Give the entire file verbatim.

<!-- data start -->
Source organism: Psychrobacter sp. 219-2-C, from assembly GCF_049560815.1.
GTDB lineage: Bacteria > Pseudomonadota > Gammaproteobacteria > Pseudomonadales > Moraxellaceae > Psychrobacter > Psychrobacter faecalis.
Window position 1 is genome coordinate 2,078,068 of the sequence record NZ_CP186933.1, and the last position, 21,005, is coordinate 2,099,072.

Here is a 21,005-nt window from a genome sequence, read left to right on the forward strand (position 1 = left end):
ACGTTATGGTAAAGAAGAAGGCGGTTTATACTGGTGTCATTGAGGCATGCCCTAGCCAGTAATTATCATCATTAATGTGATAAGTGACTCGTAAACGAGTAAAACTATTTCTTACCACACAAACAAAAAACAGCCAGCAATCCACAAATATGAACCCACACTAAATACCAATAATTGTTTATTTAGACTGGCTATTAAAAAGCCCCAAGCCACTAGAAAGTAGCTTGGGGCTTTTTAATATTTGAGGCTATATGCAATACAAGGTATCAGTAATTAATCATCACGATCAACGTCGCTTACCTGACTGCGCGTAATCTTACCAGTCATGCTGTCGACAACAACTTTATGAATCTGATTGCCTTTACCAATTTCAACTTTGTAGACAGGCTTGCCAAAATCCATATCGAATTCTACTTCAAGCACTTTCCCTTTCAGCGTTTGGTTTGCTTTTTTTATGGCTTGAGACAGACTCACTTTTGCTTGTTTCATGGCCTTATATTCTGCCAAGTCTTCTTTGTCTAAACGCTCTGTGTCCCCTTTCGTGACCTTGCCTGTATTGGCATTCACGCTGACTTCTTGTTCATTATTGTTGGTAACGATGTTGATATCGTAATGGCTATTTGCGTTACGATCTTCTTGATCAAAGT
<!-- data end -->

Source organism: Psychrobacter sp. 219-2-C, from assembly GCF_049560815.1.
GTDB lineage: Bacteria > Pseudomonadota > Gammaproteobacteria > Pseudomonadales > Moraxellaceae > Psychrobacter > Psychrobacter faecalis.
Window position 1 is genome coordinate 2,078,068 of the sequence record NZ_CP186933.1, and the last position, 21,005, is coordinate 2,099,072.

Here is a 21,005-nt window from a genome sequence, read left to right on the forward strand (position 1 = left end):
ACGTTATGGTAAAGAAGAAGGCGGTTTATACTGGTGTCATTGAGGCATGCCCTAGCCAGTAATTATCATCATTAATGTGATAAGTGACTCGTAAACGAGTAAAACTATTTCTTACCACACAAACAAAAAACAGCCAGCAATCCACAAATATGAACCCACACTAAATACCAATAATTGTTTATTTAGACTGGCTATTAAAAAGCCCCAAGCCACTAGAAAGTAGCTTGGGGCTTTTTAATATTTGAGGCTATATGCAATACAAGGTATCAGTAATTAATCATCACGATCAACGTCGCTTACCTGACTGCGCGTAATCTTACCAGTCATGCTGTCGACAACAACTTTATGAATCTGATTGCCTTTACCAATTTCAACTTTGTAGACAGGCTTGCCAAAATCCATATCGAATTCTACTTCAAGCACTTTCCCTTTCAGCGTTTGGTTTGCTTTTTTTATGGCTTGAGACAGACTCACTTTTGCTTGTTTCATGGCCTTATATTCTGCCAAGTCTTCTTTGTCTAAACGCTCTGTGTCCCCTTTCGTGACCTTGCCTGTATTGGCATTCACGCTGACTTCTTGTTCATTATTGTTGGTAACGATGTTGATATCGTAATGGCTATTTGCGTTACGATCTTCTTGATCAAAGT